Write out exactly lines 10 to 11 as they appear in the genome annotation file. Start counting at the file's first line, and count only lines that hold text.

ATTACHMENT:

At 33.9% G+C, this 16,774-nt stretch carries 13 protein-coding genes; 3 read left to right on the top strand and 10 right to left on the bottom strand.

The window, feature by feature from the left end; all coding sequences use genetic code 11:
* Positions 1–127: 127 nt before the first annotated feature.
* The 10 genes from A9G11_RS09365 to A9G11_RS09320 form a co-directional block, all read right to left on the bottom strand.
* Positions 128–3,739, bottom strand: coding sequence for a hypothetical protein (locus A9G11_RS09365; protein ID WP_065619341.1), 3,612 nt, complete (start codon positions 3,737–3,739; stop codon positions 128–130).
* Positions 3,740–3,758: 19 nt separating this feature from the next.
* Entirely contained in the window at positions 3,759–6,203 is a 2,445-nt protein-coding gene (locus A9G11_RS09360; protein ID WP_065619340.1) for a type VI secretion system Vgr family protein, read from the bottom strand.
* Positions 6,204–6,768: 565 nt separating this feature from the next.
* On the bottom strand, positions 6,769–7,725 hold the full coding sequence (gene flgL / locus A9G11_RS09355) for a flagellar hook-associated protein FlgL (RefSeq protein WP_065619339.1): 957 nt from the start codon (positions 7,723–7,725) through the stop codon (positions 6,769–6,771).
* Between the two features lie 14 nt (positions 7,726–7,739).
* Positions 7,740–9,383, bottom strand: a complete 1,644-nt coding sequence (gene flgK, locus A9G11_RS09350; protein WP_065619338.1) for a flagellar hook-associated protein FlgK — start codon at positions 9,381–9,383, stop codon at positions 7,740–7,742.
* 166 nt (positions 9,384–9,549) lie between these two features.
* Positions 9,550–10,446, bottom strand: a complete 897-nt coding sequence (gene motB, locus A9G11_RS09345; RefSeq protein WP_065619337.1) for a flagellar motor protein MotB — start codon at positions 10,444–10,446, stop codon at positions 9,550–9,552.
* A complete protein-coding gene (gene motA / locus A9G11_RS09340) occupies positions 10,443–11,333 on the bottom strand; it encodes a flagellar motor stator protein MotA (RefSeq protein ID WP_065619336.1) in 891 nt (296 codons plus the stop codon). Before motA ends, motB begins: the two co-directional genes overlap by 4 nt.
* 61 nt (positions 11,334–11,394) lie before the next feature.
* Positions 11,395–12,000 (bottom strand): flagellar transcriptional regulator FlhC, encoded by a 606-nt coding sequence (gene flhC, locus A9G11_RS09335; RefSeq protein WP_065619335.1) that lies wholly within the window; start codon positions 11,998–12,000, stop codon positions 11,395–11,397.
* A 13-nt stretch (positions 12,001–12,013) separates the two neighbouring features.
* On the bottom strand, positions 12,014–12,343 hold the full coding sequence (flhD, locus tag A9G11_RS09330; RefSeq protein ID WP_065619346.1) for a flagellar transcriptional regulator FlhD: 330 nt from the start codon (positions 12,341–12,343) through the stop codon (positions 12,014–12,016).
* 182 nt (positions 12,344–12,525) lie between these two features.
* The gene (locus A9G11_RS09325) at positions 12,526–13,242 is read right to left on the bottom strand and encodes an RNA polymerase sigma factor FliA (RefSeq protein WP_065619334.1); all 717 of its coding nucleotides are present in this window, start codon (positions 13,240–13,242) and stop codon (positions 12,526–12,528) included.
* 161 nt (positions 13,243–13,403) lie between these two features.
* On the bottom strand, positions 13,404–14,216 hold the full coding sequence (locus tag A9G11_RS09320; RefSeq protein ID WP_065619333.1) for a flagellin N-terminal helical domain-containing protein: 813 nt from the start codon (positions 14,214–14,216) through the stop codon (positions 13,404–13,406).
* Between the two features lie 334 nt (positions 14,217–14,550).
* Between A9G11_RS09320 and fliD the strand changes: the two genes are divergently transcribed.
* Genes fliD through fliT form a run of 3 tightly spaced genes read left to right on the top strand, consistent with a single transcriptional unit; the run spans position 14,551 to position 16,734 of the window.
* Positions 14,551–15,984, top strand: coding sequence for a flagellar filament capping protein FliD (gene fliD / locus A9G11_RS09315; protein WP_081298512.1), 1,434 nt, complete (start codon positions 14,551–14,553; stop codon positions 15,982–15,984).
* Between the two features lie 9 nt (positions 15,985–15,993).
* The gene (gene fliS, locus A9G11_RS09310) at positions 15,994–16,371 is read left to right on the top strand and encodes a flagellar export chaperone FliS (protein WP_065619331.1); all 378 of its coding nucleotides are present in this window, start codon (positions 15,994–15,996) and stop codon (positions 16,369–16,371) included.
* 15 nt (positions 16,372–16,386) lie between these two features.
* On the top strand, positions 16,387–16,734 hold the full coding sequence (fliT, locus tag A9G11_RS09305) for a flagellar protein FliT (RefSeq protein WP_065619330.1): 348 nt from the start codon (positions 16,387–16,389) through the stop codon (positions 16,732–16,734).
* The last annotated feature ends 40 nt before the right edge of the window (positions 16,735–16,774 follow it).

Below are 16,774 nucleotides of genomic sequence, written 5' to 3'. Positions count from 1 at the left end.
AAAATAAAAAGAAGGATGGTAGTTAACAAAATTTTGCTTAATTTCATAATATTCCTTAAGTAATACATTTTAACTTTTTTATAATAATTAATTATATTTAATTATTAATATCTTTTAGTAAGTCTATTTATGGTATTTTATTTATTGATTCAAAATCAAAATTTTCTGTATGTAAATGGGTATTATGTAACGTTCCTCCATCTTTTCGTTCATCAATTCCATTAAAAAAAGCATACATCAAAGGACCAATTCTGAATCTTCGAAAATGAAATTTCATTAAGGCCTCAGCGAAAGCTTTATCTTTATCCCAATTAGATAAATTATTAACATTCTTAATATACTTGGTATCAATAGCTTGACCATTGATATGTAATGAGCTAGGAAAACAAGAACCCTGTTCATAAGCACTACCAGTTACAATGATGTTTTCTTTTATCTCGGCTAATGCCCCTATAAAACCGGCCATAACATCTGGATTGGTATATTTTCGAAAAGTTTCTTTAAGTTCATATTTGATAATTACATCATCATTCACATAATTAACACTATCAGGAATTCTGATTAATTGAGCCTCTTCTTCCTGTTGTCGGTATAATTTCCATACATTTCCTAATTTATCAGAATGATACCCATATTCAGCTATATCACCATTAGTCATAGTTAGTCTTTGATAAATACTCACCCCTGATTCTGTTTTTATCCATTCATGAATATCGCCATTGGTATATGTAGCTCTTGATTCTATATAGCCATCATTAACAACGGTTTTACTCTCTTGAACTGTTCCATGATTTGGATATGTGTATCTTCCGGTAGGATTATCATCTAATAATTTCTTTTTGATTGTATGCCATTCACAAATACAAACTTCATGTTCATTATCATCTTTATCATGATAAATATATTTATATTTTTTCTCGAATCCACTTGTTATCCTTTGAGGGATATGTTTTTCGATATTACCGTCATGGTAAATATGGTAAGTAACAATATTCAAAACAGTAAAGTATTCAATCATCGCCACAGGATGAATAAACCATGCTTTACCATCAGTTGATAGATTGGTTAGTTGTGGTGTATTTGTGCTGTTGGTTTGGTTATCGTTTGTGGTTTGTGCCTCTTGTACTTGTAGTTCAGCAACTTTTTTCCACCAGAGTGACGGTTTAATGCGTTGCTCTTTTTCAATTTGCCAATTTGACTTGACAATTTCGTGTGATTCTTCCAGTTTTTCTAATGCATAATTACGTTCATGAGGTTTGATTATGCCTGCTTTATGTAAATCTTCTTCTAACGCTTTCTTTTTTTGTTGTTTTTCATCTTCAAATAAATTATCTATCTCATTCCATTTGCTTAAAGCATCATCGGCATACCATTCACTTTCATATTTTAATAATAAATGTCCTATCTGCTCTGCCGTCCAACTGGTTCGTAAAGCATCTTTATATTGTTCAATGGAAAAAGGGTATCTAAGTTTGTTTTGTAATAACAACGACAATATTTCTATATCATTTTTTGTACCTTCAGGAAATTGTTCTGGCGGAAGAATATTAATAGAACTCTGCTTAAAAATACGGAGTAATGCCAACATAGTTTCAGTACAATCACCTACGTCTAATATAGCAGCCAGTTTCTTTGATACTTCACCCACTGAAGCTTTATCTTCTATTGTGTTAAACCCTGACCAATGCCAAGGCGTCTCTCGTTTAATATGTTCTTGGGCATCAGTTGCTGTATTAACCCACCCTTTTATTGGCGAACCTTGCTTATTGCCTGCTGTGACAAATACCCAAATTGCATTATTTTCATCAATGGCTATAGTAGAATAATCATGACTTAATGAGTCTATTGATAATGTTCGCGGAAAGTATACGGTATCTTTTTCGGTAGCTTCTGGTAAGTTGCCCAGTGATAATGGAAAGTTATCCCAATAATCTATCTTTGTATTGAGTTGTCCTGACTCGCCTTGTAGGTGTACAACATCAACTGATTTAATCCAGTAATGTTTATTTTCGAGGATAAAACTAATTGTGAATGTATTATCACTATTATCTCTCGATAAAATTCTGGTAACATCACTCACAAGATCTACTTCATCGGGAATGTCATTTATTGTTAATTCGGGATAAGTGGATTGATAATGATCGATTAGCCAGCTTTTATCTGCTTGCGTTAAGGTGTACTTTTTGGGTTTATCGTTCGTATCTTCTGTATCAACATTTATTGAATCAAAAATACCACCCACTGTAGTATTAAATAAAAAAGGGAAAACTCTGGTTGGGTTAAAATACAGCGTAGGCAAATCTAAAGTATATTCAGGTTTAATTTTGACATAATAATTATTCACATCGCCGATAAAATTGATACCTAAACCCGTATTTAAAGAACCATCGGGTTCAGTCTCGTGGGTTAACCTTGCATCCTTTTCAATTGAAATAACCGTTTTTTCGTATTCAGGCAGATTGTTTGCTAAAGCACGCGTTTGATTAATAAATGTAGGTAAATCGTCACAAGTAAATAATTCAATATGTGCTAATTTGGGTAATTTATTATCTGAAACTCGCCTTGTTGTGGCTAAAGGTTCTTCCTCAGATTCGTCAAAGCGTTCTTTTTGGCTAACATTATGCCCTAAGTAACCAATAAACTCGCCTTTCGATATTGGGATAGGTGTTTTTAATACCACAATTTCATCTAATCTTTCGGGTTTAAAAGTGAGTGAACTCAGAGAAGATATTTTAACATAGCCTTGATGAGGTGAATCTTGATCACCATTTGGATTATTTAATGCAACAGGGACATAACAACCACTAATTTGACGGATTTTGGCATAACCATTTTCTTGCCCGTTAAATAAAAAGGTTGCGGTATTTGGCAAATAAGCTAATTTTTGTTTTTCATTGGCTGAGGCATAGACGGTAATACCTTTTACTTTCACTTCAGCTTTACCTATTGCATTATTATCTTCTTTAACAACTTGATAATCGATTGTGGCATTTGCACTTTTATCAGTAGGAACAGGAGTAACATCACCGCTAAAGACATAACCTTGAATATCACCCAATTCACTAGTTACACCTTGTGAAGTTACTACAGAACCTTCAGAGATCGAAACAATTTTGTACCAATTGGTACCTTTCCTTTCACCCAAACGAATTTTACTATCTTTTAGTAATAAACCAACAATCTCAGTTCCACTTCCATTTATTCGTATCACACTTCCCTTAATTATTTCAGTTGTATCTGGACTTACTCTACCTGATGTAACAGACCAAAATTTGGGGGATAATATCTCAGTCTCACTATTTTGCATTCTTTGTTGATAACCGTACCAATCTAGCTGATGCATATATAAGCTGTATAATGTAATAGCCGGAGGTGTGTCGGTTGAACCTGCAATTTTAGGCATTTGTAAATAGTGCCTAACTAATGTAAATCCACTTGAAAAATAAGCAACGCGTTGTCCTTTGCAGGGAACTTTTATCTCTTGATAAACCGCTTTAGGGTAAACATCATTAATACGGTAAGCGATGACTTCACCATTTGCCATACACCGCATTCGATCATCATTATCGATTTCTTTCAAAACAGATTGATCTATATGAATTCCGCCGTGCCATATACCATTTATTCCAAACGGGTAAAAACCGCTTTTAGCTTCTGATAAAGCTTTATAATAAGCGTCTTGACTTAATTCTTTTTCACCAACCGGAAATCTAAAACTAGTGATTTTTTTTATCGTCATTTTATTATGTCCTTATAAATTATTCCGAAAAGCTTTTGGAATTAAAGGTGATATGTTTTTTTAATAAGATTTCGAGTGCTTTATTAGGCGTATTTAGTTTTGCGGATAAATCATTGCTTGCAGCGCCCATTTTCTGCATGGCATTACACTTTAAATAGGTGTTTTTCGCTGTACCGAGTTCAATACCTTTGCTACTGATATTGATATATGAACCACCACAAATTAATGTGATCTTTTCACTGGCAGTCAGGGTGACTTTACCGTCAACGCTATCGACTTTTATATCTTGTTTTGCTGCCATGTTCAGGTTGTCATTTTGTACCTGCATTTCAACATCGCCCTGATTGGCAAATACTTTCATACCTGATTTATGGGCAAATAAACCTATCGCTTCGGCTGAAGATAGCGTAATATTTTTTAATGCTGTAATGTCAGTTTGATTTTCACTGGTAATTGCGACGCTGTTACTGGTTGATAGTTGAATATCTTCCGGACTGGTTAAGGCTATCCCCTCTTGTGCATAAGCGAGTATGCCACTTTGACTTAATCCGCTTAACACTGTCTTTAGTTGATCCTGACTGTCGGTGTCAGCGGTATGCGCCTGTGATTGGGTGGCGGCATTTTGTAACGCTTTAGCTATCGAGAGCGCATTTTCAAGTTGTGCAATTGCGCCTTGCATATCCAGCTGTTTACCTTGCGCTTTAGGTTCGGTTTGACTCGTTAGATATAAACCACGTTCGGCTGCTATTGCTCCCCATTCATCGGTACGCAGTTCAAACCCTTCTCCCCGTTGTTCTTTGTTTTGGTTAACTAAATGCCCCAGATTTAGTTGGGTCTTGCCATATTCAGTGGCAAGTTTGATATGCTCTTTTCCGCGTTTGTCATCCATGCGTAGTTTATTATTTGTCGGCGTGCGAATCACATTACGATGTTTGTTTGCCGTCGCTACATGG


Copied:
* Between the two features lie 14 nt (positions 7,726–7,739).
* Positions 7,740–9,383, bottom strand: a complete 1,644-nt coding sequence (gene flgK, locus A9G11_RS09350; protein WP_065619338.1) for a flagellar hook-associated protein FlgK — start codon at positions 9,381–9,383, stop codon at positions 7,740–7,742.